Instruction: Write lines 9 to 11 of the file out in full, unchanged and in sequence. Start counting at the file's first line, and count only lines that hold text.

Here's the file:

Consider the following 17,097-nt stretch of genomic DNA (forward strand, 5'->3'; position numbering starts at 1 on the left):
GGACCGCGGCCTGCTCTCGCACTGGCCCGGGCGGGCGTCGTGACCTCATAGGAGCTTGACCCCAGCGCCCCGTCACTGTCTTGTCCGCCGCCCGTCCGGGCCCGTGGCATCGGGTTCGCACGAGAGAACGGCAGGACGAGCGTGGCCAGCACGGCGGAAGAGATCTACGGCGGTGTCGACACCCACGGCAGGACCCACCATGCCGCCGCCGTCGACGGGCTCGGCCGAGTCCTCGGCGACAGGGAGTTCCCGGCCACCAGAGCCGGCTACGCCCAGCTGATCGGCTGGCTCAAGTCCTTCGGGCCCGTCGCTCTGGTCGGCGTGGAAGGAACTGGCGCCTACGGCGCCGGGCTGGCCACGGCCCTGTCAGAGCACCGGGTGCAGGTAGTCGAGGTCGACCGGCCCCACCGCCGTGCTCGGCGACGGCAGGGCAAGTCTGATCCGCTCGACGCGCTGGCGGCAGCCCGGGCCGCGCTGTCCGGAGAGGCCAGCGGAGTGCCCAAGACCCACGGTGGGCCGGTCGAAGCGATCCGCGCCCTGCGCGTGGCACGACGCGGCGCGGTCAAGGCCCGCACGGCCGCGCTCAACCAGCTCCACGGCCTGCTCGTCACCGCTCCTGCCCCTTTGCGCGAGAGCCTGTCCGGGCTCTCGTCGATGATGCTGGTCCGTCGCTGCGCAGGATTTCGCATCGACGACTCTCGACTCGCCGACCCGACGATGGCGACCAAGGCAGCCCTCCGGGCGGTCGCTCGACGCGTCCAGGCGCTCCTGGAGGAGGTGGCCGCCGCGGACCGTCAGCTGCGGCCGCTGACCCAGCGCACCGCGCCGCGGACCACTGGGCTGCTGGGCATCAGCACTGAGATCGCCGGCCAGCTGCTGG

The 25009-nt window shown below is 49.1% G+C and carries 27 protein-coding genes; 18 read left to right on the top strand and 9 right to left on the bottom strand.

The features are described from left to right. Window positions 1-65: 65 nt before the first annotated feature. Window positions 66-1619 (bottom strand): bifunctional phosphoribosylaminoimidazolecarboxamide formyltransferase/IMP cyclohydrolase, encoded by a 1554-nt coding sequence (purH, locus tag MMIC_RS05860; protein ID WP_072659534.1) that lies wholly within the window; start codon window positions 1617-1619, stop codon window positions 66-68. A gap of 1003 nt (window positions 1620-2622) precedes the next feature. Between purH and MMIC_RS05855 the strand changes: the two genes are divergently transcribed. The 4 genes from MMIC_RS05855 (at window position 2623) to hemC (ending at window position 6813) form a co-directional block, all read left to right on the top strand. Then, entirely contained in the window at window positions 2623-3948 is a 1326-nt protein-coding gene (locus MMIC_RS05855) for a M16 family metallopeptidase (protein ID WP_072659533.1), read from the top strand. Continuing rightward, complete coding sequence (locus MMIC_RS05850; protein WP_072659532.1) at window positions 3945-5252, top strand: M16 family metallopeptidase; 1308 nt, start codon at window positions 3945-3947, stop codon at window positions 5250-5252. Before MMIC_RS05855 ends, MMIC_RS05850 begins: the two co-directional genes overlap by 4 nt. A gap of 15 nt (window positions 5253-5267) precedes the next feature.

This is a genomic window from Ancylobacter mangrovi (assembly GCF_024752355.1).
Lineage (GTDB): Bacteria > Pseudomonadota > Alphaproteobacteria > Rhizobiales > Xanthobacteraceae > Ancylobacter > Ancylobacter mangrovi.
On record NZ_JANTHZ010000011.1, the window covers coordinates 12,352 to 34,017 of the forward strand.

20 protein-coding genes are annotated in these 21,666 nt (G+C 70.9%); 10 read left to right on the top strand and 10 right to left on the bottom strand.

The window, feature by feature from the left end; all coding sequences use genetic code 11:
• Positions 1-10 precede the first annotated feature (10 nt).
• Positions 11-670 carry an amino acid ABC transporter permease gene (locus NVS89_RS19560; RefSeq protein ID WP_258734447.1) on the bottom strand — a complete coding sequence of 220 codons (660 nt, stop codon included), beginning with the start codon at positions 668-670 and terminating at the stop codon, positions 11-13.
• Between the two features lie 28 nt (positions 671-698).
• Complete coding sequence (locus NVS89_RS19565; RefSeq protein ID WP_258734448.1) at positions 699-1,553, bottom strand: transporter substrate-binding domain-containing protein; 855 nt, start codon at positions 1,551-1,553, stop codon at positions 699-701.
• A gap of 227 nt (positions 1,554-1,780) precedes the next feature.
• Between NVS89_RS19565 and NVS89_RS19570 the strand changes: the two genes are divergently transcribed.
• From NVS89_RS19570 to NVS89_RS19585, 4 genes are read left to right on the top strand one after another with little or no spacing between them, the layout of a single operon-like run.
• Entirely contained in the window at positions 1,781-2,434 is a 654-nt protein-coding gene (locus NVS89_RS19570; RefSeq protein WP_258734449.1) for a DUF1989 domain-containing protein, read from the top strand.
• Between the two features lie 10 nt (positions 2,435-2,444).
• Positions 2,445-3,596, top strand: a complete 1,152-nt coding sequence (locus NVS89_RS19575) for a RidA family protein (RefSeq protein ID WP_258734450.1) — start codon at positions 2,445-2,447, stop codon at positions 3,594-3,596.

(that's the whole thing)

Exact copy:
The window, feature by feature from the left end; all coding sequences use genetic code 11:
• Positions 1-10 precede the first annotated feature (10 nt).
• Positions 11-670 carry an amino acid ABC transporter permease gene (locus NVS89_RS19560; RefSeq protein ID WP_258734447.1) on the bottom strand — a complete coding sequence of 220 codons (660 nt, stop codon included), beginning with the start codon at positions 668-670 and terminating at the stop codon, positions 11-13.